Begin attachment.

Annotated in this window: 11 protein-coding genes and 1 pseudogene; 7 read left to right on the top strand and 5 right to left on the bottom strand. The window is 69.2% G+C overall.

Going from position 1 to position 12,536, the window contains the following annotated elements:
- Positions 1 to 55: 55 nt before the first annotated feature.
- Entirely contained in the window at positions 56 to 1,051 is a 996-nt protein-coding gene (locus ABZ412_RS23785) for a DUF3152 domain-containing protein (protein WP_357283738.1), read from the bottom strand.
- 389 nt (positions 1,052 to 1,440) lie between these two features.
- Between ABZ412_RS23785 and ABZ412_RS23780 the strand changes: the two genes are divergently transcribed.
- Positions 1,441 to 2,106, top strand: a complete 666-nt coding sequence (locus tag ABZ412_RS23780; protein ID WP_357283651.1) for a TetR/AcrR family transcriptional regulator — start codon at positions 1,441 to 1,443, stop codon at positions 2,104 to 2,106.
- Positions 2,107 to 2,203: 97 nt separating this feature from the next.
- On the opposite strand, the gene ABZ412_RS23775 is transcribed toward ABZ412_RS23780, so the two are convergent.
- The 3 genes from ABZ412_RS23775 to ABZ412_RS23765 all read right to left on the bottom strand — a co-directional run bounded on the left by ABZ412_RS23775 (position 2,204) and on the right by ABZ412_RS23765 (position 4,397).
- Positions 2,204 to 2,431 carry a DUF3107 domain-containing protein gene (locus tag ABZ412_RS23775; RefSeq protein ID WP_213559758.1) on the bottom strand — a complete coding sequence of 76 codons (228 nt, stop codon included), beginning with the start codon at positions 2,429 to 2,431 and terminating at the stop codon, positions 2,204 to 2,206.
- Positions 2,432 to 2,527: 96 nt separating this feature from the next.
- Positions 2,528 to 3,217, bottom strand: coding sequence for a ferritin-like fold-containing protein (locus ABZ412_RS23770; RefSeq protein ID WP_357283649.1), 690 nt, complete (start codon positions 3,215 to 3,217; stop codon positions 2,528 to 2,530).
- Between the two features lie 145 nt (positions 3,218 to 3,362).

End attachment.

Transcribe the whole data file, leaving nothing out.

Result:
Annotated in this window: 11 protein-coding genes and 1 pseudogene; 7 read left to right on the top strand and 5 right to left on the bottom strand. The window is 69.2% G+C overall.

Going from position 1 to position 12,536, the window contains the following annotated elements:
- Positions 1 to 55: 55 nt before the first annotated feature.
- Entirely contained in the window at positions 56 to 1,051 is a 996-nt protein-coding gene (locus ABZ412_RS23785) for a DUF3152 domain-containing protein (protein WP_357283738.1), read from the bottom strand.
- 389 nt (positions 1,052 to 1,440) lie between these two features.
- Between ABZ412_RS23785 and ABZ412_RS23780 the strand changes: the two genes are divergently transcribed.
- Positions 1,441 to 2,106, top strand: a complete 666-nt coding sequence (locus tag ABZ412_RS23780; protein ID WP_357283651.1) for a TetR/AcrR family transcriptional regulator — start codon at positions 1,441 to 1,443, stop codon at positions 2,104 to 2,106.
- Positions 2,107 to 2,203: 97 nt separating this feature from the next.
- On the opposite strand, the gene ABZ412_RS23775 is transcribed toward ABZ412_RS23780, so the two are convergent.
- The 3 genes from ABZ412_RS23775 to ABZ412_RS23765 all read right to left on the bottom strand — a co-directional run bounded on the left by ABZ412_RS23775 (position 2,204) and on the right by ABZ412_RS23765 (position 4,397).
- Positions 2,204 to 2,431 carry a DUF3107 domain-containing protein gene (locus tag ABZ412_RS23775; RefSeq protein ID WP_213559758.1) on the bottom strand — a complete coding sequence of 76 codons (228 nt, stop codon included), beginning with the start codon at positions 2,429 to 2,431 and terminating at the stop codon, positions 2,204 to 2,206.
- Positions 2,432 to 2,527: 96 nt separating this feature from the next.
- Positions 2,528 to 3,217, bottom strand: coding sequence for a ferritin-like fold-containing protein (locus ABZ412_RS23770; RefSeq protein ID WP_357283649.1), 690 nt, complete (start codon positions 3,215 to 3,217; stop codon positions 2,528 to 2,530).
- Between the two features lie 145 nt (positions 3,218 to 3,362).